Draft resolution I, on the use of mercenaries as a means of violating human rights and impeding the exercise of the rights of peoples to self- determination, was adopted by a recorded vote of 113 in favour to 18 against, with 41 abstentions. (See Annex I.)

Draft resolution II, on the universal realization of the rights of peoples to self-determination, was adopted without a vote.


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GAUTAM MUKHOPADHAYA (India) joined in co-sponsoring draft resolution III.

Draft resolution III, the right of the Palestinian people to self- determination, was adopted by a vote of 160 in favour to 2 against (Israel, and the United States), with 6 abstentions (Dominican Republic, Georgia, Marshall Islands, Federated States of Micronesia, Norway, Uruguay) (Annex II).

The Assembly then took note of the report of the Third Committee on human rights questions (Part I) (document A/52/644).

Next, the Assembly took up the Committee's report on human rights questions: implementation of the human rights instruments (Part II) (document A/52/644/Add.1), containing four draft resolutions and one draft decision.

Draft resolution I, on the International Convention on the Protection of the Rights of All Migrant Workers and Members of Their Families, was adopted without a vote.

Draft resolution II, on the international covenants on human rights, was adopted without a vote.

Draft resolution III, on the fiftieth anniversary of the Universal Declaration of Human Rights, was adopted without a vote.

When the Assembly took up draft resolution IV on the effective implementation of international instruments on human rights, including reporting obligations under international instruments on human rights, the President of the Assembly said a recorded vote was requested on operative paragraph 21.

Operative paragraph 21 reads as follows:

"Notes that efforts continue to be made at coordination and cooperation between the human rights treaty bodies and the special procedures, rapporteurs, representatives, experts and working groups of the Commission on Human Rights and the Subcommission on Prevention of Discrimination and Protection of Minorities, all acting within their respective mandates."

Operative paragraph 21 was adopted by a vote of 118 in favour to 5 against (Cuba, Democratic People's Republic of Korea, Ghana, Libya, Sudan), with 37 abstentions (Annex III).

The Assembly then adopted draft resolution IV as a whole, without a vote.


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The Assembly also adopted the draft decision entitled "Documents considered by the General Assembly in connection with the implementation of human rights".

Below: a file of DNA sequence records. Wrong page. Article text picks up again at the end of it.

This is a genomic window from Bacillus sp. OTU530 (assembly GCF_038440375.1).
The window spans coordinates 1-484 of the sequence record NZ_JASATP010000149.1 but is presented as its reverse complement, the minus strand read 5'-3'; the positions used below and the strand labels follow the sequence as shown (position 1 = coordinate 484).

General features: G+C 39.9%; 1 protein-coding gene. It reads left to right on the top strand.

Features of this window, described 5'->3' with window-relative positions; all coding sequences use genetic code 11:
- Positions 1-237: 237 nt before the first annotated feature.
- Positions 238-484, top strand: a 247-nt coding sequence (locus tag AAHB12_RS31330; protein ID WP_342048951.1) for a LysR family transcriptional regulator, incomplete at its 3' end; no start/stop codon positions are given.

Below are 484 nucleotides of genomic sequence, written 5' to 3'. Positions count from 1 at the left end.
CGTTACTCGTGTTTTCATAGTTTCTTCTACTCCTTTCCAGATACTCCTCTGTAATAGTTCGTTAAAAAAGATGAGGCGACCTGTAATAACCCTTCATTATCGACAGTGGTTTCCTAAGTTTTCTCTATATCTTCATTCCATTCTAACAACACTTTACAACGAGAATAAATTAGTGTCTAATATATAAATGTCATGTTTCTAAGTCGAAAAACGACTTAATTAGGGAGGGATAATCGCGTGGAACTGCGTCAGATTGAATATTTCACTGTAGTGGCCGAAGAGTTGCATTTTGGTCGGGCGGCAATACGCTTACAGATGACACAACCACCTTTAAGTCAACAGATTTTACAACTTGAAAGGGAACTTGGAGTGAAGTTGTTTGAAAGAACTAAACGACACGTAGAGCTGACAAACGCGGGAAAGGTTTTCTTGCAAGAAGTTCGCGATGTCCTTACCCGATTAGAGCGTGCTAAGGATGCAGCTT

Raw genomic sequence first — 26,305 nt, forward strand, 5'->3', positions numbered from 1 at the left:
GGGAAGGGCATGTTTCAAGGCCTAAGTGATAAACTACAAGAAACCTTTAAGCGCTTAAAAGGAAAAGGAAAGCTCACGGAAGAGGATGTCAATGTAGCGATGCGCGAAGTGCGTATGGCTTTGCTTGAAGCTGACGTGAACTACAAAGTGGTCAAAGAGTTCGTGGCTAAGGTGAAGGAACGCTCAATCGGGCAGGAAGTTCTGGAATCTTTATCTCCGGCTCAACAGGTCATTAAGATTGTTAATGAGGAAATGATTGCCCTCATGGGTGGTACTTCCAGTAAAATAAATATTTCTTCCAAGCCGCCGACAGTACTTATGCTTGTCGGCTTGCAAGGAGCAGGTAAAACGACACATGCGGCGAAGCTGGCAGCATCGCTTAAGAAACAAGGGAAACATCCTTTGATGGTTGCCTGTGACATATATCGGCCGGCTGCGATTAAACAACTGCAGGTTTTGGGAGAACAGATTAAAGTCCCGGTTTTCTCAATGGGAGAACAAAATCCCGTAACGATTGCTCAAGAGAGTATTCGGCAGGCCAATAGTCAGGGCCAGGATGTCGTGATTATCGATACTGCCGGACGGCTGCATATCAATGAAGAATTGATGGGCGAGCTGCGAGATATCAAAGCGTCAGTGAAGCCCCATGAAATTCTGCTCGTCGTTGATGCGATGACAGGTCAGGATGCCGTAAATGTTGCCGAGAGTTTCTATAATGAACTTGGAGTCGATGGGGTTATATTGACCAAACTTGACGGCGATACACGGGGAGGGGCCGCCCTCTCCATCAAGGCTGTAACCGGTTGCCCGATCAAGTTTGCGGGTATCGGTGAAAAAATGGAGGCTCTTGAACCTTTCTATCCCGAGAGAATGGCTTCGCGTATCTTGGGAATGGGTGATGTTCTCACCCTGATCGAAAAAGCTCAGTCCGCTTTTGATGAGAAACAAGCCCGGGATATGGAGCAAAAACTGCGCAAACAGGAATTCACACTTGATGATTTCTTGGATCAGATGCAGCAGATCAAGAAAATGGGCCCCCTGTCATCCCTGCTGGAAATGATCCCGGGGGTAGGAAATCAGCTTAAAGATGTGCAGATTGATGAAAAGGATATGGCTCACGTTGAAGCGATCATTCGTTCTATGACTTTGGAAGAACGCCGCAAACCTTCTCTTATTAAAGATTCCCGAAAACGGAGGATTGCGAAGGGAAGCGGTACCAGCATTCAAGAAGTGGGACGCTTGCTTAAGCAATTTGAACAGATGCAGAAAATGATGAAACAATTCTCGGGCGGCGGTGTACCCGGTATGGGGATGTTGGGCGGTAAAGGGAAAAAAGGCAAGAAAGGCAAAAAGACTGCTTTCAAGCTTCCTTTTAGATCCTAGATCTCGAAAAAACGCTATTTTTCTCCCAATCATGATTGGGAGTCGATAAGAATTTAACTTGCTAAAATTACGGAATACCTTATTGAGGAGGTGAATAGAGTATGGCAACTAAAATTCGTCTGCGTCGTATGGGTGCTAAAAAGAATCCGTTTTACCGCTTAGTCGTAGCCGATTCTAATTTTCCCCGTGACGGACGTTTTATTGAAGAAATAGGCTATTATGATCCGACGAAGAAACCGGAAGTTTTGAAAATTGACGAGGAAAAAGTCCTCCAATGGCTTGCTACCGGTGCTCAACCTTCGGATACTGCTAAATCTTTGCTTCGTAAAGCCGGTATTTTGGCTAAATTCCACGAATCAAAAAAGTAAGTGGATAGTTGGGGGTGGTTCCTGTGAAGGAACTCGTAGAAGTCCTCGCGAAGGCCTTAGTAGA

The Assembly then took up the Committee's report on human rights questions, including alternative approaches for improving the effective enjoyment of human rights and fundamental freedoms (document A/52/644/Add.2), containing 18 draft resolutions and one draft decision.

Draft resolution I, respect for the principles of national sovereignty and non-interference in the internal affairs of States in their electoral processes, was adopted by a recorded vote of 96 in favour to 58 against, with 12 abstentions (Annex IV).

Draft resolution II, on human rights and unilateral and coercive measures, was adopted by recorded vote of 91 in favour to 46 against, with 26 abstentions (Annex V).

Draft resolution III, on respect for the right to universal freedom of travel and the vital importance of family reunification, was adopted by a recorded vote of 94 in favour to 1 against (United States), with 73 abstentions (Annex VI).

Draft resolution IV, on elimination of all forms of religious intolerance, was adopted without a vote.

Draft resolution V, effective promotion of the Declaration on the Rights of Persons Belonging to National or Ethnic, Religious and Linguistic Minorities, was adopted without a vote.

Draft resolution VI, on human rights in the administration of justice, was adopted without a vote.

Draft resolution VII, on strengthening of the rule of law, was adopted without a vote.

Draft resolution VIII, on protection of United Nations personnel, was adopted without a vote.

Draft resolution IX, on the United Nations Decade for Human Rights Education, 1995-2004, and public information activities in the field of human rights, was adopted without a vote.

Draft resolution X, on national institutions for the promotion and protection of human rights, was adopted without a vote.


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Draft resolution XI, on strengthening the role of the United Nations in enhancing the effectiveness of the principle of periodic and genuine elections and the promotion of democratization, was adopted by a recorded vote of 157 in favour to none against, with 15 abstentions (Annex VII).

Draft resolution XII, protection and assistance to internally displaced persons, was adopted without a vote.

Draft resolution XIII, on strengthening of United Nations action in the field of human rights through the promotion of international cooperation and the importance of non-selectivity, impartiality and objectivity, was adopted by a recorded vote of 116 in favour to 2 against (Israel, United States), with 50 abstentions (Annex VIII).